Peter, Paul & Mary singing "If I had  a hammer" at the march
on Washington in August 1963
But, to move musically on. In a recent TV series about the development of music through the ages the composer and TV presenter Howard Goodall made a very simple but at the same time pertinent observation. It was so obvious that when I heard it I wondered why it had never occurred to me before! I have thought about it often since. Goodall commented that until the invention of radio and the gramophone the musical experience of people was very limited and very different. That is pretty obvious but he went on to say that even for the very rich, who perhaps had access to attending concerts or to private musical evenings they might only hear a piece of music four of five times in their lifetime. Imagine, sitting in the audience at the premier of Beethoven’s 9th in 1824 and hearing a piece so different and which clearly changed the musical landscape but after the concert, when you have rushed home to tell your friends of the wonderful event........that’s it! You can’t rush out a buy a copy to play at home, you can’t switch the radio on and catch a recording of the concert. You have only heard it once so you will hardly be able to hum any of its tunes! All that you know is that you have heard the most glorious work – and that you might not hear it again for several years  - until, if you are lucky, another concert happens to occur near you and the orchestra is playing that piece.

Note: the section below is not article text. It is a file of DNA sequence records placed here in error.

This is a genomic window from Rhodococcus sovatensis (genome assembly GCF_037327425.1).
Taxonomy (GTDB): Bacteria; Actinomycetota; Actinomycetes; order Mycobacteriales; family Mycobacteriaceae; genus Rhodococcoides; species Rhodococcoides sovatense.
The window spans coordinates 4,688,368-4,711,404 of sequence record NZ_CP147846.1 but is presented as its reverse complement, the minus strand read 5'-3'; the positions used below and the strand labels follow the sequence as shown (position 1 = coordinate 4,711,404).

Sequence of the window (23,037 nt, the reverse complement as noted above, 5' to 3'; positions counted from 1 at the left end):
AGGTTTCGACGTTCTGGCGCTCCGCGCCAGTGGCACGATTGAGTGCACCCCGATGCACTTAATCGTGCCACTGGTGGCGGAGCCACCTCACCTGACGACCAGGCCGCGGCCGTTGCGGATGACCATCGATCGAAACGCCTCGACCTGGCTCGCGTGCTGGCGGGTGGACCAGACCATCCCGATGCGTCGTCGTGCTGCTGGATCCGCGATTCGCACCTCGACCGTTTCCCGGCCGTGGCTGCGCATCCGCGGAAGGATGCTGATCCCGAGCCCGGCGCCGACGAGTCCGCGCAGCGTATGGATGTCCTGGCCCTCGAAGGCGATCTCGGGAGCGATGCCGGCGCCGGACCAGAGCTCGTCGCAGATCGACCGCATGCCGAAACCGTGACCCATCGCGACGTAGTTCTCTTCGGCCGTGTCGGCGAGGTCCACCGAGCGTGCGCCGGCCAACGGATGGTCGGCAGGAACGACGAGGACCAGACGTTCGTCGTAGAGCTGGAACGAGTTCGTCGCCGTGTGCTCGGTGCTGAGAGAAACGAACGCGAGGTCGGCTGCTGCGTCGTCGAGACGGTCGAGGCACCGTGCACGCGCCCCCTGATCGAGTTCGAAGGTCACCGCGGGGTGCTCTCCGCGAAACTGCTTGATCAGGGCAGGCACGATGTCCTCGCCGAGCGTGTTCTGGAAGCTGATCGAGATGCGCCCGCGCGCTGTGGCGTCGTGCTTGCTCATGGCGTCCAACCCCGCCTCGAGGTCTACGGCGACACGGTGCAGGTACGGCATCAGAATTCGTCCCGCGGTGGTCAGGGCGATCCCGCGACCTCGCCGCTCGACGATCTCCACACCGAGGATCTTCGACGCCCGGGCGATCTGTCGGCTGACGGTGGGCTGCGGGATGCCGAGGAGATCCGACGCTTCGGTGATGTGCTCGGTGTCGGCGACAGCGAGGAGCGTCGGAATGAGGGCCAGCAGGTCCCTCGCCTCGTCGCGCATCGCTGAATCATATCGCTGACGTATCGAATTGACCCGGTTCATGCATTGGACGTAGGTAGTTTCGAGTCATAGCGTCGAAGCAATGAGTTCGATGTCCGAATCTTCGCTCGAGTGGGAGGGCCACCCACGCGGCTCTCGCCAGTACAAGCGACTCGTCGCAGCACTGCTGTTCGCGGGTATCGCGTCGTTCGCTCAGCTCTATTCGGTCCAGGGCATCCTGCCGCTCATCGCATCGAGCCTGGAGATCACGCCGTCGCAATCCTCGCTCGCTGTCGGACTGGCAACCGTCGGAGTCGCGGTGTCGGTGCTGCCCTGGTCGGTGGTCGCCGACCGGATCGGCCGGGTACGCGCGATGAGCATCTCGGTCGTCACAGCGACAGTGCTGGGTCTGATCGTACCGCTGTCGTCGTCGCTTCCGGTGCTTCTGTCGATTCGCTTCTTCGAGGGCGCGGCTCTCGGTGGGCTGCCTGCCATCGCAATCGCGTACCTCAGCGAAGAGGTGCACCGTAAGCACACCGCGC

Queen's"Bohemian Rhapsody" -
the iconic image - would the song have
become the classic it did without
Indeed, a few months ago that happened to Pat and I. The Halle Orchestra performed the Ninth here in Nottingham. It was a glorious event ending in a long standing ovation. We wouldn’t have missed it for the world. It had not been performed in Nottingham for ten years – the last time was just a few days before our first grand-daughter was born and Pat was singing in the choir for the concert that night. We forever associate the Ninth with our grand-daughter’s birth. But of course, that wasn’t the last time we heard it – in the ten intervening  years we have listened to it on TV, radio, stereo, car radio, i-pod and a thousand other technological ways. We know every note and Pat, as a singer, every word. But of course, to those in the first audience in 1824 all of that would not have been an option - ten years might have passed before they heard it again!.

Of course, this doesn’t only refer to bits of classical music. The same might be true of any piece. It is only with the help of technology that we can listen regularly to the pop songs of the day. Imagine hearing Bob Dylan only once and then not again for another few years until he next came to your town. In 1964 I saw the Beatles in concert – the one and only time. Since then it is by record, tape and radio that I have learned their songs. Would I have remembered their songs if it was based purely on that one concert? Of course not! Would they have achieved the fame they did on a few disparate concerts? I think not. Easy accessibility and opportunities to repeatedly enjoy a piece of music has changed how we perceive, respond to and celebrate music. The technology of the past century, and especially of the past few years, as computers have impacted upon our lives is enormous – and nowhere more so that in the field of music. Today, pop stars achieve their fame not via concerts but by videos. I suppose it is perfectly possible to for a performer to achieve world fame and wealth without actually performing in front of anyone – their repertoire and image made famous by technology!

If I listen to Finzi it's this
sort of scene I see!